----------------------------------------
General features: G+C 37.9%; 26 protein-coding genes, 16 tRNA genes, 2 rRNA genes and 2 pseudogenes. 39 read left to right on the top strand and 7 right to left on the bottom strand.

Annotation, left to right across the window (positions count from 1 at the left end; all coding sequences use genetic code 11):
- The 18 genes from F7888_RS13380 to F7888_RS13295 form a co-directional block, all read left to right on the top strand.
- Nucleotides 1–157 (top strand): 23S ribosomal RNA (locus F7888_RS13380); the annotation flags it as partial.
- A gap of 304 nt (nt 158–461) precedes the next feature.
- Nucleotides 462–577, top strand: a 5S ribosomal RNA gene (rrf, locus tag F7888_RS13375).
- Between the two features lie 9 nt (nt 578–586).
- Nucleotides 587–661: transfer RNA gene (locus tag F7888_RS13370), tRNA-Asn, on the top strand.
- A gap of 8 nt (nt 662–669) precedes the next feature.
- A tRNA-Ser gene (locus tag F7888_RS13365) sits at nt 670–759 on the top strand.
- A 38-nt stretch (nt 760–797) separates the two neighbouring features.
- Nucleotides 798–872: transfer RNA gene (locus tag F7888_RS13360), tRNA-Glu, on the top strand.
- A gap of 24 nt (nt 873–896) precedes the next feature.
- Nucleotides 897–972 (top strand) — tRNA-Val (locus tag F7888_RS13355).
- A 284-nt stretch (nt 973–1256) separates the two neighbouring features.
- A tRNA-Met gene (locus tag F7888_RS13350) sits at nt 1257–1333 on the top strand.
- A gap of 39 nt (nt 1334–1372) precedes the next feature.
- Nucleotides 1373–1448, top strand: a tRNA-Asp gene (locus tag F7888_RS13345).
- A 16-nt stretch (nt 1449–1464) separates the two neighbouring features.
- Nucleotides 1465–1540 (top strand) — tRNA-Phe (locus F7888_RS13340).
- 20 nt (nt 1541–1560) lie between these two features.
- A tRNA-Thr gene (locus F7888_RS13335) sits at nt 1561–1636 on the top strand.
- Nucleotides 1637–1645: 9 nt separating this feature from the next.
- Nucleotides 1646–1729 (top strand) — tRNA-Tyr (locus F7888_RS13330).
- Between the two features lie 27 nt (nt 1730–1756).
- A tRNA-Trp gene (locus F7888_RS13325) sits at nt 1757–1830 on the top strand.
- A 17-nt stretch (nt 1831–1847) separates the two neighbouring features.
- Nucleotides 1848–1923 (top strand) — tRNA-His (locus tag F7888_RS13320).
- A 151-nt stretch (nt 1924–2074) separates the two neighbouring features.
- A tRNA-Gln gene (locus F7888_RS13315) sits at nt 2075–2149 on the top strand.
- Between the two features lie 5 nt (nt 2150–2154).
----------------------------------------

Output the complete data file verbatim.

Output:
General features: G+C 37.9%; 26 protein-coding genes, 16 tRNA genes, 2 rRNA genes and 2 pseudogenes. 39 read left to right on the top strand and 7 right to left on the bottom strand.

Annotation, left to right across the window (positions count from 1 at the left end; all coding sequences use genetic code 11):
- The 18 genes from F7888_RS13380 to F7888_RS13295 form a co-directional block, all read left to right on the top strand.
- Nucleotides 1–157 (top strand): 23S ribosomal RNA (locus F7888_RS13380); the annotation flags it as partial.
- A gap of 304 nt (nt 158–461) precedes the next feature.
- Nucleotides 462–577, top strand: a 5S ribosomal RNA gene (rrf, locus tag F7888_RS13375).
- Between the two features lie 9 nt (nt 578–586).
- Nucleotides 587–661: transfer RNA gene (locus tag F7888_RS13370), tRNA-Asn, on the top strand.
- A gap of 8 nt (nt 662–669) precedes the next feature.
- A tRNA-Ser gene (locus tag F7888_RS13365) sits at nt 670–759 on the top strand.
- A 38-nt stretch (nt 760–797) separates the two neighbouring features.
- Nucleotides 798–872: transfer RNA gene (locus tag F7888_RS13360), tRNA-Glu, on the top strand.
- A gap of 24 nt (nt 873–896) precedes the next feature.
- Nucleotides 897–972 (top strand) — tRNA-Val (locus tag F7888_RS13355).
- A 284-nt stretch (nt 973–1256) separates the two neighbouring features.
- A tRNA-Met gene (locus tag F7888_RS13350) sits at nt 1257–1333 on the top strand.
- A gap of 39 nt (nt 1334–1372) precedes the next feature.
- Nucleotides 1373–1448, top strand: a tRNA-Asp gene (locus tag F7888_RS13345).
- A 16-nt stretch (nt 1449–1464) separates the two neighbouring features.
- Nucleotides 1465–1540 (top strand) — tRNA-Phe (locus F7888_RS13340).
- 20 nt (nt 1541–1560) lie between these two features.
- A tRNA-Thr gene (locus F7888_RS13335) sits at nt 1561–1636 on the top strand.
- Nucleotides 1637–1645: 9 nt separating this feature from the next.
- Nucleotides 1646–1729 (top strand) — tRNA-Tyr (locus F7888_RS13330).
- Between the two features lie 27 nt (nt 1730–1756).
- A tRNA-Trp gene (locus F7888_RS13325) sits at nt 1757–1830 on the top strand.
- A 17-nt stretch (nt 1831–1847) separates the two neighbouring features.
- Nucleotides 1848–1923 (top strand) — tRNA-His (locus tag F7888_RS13320).
- A 151-nt stretch (nt 1924–2074) separates the two neighbouring features.
- A tRNA-Gln gene (locus F7888_RS13315) sits at nt 2075–2149 on the top strand.
- Between the two features lie 5 nt (nt 2150–2154).